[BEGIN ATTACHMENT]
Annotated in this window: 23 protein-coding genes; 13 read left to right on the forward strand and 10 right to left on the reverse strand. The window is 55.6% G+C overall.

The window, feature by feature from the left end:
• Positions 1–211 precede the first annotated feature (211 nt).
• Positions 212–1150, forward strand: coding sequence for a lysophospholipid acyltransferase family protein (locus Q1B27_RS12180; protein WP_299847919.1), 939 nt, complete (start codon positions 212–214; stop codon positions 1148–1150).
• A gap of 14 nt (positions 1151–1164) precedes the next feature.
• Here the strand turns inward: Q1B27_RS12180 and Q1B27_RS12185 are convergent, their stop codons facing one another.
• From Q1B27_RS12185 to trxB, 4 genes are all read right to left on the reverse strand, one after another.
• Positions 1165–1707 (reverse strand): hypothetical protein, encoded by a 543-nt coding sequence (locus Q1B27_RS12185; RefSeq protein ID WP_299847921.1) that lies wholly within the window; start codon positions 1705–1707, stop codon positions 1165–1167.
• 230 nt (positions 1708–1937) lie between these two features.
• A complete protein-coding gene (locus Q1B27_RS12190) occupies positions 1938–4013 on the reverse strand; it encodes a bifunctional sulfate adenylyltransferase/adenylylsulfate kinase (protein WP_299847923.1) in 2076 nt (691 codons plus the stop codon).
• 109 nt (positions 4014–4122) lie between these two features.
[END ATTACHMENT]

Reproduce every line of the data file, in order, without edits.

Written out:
Annotated in this window: 23 protein-coding genes; 13 read left to right on the forward strand and 10 right to left on the reverse strand. The window is 55.6% G+C overall.

The window, feature by feature from the left end:
• Positions 1–211 precede the first annotated feature (211 nt).
• Positions 212–1150, forward strand: coding sequence for a lysophospholipid acyltransferase family protein (locus Q1B27_RS12180; protein WP_299847919.1), 939 nt, complete (start codon positions 212–214; stop codon positions 1148–1150).
• A gap of 14 nt (positions 1151–1164) precedes the next feature.
• Here the strand turns inward: Q1B27_RS12180 and Q1B27_RS12185 are convergent, their stop codons facing one another.
• From Q1B27_RS12185 to trxB, 4 genes are all read right to left on the reverse strand, one after another.
• Positions 1165–1707 (reverse strand): hypothetical protein, encoded by a 543-nt coding sequence (locus Q1B27_RS12185; RefSeq protein ID WP_299847921.1) that lies wholly within the window; start codon positions 1705–1707, stop codon positions 1165–1167.
• 230 nt (positions 1708–1937) lie between these two features.
• A complete protein-coding gene (locus Q1B27_RS12190) occupies positions 1938–4013 on the reverse strand; it encodes a bifunctional sulfate adenylyltransferase/adenylylsulfate kinase (protein WP_299847923.1) in 2076 nt (691 codons plus the stop codon).
• 109 nt (positions 4014–4122) lie between these two features.